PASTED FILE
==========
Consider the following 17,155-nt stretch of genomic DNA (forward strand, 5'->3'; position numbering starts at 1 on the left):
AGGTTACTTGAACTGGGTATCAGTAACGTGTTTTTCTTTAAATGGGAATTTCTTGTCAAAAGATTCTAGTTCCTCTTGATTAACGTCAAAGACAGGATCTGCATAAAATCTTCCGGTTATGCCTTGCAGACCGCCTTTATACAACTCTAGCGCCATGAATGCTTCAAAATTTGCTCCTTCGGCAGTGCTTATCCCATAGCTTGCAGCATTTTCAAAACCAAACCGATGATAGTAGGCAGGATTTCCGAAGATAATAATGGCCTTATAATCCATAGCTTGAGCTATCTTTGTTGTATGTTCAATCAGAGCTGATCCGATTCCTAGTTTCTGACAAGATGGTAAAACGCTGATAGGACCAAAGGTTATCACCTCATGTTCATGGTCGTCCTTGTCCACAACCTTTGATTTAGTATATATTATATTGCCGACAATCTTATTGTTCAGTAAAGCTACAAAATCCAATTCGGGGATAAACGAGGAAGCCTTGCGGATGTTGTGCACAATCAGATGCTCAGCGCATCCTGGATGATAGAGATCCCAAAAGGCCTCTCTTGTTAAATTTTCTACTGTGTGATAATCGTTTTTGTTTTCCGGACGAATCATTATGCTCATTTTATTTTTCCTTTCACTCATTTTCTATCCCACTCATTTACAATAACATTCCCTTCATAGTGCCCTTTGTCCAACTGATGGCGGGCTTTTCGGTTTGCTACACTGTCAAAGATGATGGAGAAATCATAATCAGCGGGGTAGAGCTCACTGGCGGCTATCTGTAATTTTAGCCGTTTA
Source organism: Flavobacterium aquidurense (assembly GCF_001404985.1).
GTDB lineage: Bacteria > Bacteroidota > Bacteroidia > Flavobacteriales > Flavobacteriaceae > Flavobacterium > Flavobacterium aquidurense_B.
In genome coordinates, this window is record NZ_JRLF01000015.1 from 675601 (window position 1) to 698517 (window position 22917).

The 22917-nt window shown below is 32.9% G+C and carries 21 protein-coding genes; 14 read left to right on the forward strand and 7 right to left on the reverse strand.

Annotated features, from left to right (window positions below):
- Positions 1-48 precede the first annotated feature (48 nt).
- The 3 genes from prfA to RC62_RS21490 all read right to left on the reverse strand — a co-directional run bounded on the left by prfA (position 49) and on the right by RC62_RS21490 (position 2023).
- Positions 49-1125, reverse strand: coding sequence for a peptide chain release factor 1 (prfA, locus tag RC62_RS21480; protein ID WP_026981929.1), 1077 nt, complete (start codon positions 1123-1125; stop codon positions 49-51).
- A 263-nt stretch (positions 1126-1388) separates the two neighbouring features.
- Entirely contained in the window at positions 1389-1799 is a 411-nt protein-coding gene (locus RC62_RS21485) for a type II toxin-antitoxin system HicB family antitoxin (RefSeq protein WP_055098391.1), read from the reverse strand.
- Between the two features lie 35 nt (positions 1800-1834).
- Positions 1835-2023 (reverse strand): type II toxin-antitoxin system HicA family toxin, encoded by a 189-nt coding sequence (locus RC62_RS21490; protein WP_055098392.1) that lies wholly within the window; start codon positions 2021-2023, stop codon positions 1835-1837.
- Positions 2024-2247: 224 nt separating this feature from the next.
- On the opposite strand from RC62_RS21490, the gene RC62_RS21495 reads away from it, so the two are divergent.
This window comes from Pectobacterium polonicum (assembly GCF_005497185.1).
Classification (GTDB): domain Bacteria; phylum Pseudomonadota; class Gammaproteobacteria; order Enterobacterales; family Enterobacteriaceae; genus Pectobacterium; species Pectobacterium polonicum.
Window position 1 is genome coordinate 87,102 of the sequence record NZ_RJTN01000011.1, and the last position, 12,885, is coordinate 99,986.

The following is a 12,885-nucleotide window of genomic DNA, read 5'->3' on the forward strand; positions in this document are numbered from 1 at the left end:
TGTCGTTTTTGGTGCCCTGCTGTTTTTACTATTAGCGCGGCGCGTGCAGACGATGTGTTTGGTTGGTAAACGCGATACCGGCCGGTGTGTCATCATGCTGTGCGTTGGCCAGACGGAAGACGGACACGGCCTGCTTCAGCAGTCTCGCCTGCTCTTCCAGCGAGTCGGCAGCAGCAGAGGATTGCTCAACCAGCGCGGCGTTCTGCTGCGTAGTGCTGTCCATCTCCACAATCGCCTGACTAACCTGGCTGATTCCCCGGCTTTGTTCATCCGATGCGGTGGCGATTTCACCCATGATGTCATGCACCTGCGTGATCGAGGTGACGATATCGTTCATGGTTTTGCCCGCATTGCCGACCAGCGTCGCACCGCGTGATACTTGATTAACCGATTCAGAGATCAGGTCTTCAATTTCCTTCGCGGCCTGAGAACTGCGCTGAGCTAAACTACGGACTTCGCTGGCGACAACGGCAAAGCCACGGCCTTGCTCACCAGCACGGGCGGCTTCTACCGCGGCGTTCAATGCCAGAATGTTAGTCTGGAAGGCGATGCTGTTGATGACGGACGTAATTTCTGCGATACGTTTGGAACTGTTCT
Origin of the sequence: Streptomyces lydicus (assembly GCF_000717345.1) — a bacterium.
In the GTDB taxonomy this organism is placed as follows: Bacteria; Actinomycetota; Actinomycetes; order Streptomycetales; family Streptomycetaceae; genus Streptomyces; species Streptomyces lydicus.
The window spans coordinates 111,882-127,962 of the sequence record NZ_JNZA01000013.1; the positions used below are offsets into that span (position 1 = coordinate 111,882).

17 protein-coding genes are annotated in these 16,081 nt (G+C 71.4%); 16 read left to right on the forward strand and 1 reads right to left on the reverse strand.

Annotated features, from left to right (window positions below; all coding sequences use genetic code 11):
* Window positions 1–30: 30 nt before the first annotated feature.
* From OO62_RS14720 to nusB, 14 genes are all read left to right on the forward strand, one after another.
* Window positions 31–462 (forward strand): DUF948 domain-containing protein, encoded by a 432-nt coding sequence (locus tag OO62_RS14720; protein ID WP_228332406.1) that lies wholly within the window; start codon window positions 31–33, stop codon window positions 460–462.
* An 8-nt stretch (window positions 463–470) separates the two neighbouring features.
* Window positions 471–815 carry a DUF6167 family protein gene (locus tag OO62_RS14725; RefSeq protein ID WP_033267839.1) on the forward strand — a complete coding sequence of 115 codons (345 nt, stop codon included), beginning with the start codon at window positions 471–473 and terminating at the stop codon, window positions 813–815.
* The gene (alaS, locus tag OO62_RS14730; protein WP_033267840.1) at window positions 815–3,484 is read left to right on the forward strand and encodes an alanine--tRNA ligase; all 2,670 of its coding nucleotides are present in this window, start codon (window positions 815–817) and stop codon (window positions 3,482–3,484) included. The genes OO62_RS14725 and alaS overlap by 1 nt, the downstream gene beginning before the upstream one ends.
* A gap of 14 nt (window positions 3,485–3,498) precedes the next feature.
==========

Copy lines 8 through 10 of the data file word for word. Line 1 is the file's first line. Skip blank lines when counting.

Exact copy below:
- Positions 1-48 precede the first annotated feature (48 nt).
- The 3 genes from prfA to RC62_RS21490 all read right to left on the reverse strand — a co-directional run bounded on the left by prfA (position 49) and on the right by RC62_RS21490 (position 2023).
- Positions 49-1125, reverse strand: coding sequence for a peptide chain release factor 1 (prfA, locus tag RC62_RS21480; protein ID WP_026981929.1), 1077 nt, complete (start codon positions 1123-1125; stop codon positions 49-51).